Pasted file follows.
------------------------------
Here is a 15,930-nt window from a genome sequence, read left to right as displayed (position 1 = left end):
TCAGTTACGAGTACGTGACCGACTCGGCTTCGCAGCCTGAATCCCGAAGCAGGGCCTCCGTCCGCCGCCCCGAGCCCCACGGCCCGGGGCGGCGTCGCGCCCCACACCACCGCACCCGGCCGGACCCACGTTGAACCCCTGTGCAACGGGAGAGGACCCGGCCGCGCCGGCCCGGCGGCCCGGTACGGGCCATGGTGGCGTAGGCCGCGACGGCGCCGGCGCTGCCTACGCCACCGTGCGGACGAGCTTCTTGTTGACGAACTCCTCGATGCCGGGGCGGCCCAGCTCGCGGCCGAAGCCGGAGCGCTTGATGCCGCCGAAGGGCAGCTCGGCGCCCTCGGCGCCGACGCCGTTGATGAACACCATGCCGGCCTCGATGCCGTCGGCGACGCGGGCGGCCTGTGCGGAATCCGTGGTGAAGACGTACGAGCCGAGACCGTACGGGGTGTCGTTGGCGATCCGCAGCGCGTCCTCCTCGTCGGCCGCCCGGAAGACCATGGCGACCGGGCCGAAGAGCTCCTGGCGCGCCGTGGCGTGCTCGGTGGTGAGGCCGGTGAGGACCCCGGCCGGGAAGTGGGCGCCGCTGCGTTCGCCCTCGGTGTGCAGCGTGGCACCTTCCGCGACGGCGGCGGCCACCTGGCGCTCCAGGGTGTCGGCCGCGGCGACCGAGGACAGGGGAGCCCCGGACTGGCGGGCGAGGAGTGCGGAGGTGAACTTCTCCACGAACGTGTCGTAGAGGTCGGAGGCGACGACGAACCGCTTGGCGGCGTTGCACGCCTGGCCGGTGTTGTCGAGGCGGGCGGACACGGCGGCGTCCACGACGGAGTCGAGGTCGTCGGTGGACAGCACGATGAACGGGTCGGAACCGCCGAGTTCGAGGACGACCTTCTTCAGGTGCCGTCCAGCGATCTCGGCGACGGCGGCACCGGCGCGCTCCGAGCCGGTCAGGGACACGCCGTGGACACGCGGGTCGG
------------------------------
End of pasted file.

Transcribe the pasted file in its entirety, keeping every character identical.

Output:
Here is a 15,930-nt window from a genome sequence, read left to right as displayed (position 1 = left end):
TCAGTTACGAGTACGTGACCGACTCGGCTTCGCAGCCTGAATCCCGAAGCAGGGCCTCCGTCCGCCGCCCCGAGCCCCACGGCCCGGGGCGGCGTCGCGCCCCACACCACCGCACCCGGCCGGACCCACGTTGAACCCCTGTGCAACGGGAGAGGACCCGGCCGCGCCGGCCCGGCGGCCCGGTACGGGCCATGGTGGCGTAGGCCGCGACGGCGCCGGCGCTGCCTACGCCACCGTGCGGACGAGCTTCTTGTTGACGAACTCCTCGATGCCGGGGCGGCCCAGCTCGCGGCCGAAGCCGGAGCGCTTGATGCCGCCGAAGGGCAGCTCGGCGCCCTCGGCGCCGACGCCGTTGATGAACACCATGCCGGCCTCGATGCCGTCGGCGACGCGGGCGGCCTGTGCGGAATCCGTGGTGAAGACGTACGAGCCGAGACCGTACGGGGTGTCGTTGGCGATCCGCAGCGCGTCCTCCTCGTCGGCCGCCCGGAAGACCATGGCGACCGGGCCGAAGAGCTCCTGGCGCGCCGTGGCGTGCTCGGTGGTGAGGCCGGTGAGGACCCCGGCCGGGAAGTGGGCGCCGCTGCGTTCGCCCTCGGTGTGCAGCGTGGCACCTTCCGCGACGGCGGCGGCCACCTGGCGCTCCAGGGTGTCGGCCGCGGCGACCGAGGACAGGGGAGCCCCGGACTGGCGGGCGAGGAGTGCGGAGGTGAACTTCTCCACGAACGTGTCGTAGAGGTCGGAGGCGACGACGAACCGCTTGGCGGCGTTGCACGCCTGGCCGGTGTTGTCGAGGCGGGCGGACACGGCGGCGTCCACGACGGAGTCGAGGTCGTCGGTGGACAGCACGATGAACGGGTCGGAACCGCCGAGTTCGAGGACGACCTTCTTCAGGTGCCGTCCAGCGATCTCGGCGACGGCGGCACCGGCGCGCTCCGAGCCGGTCAGGGACACGCCGTGGACACGCGGGTCGG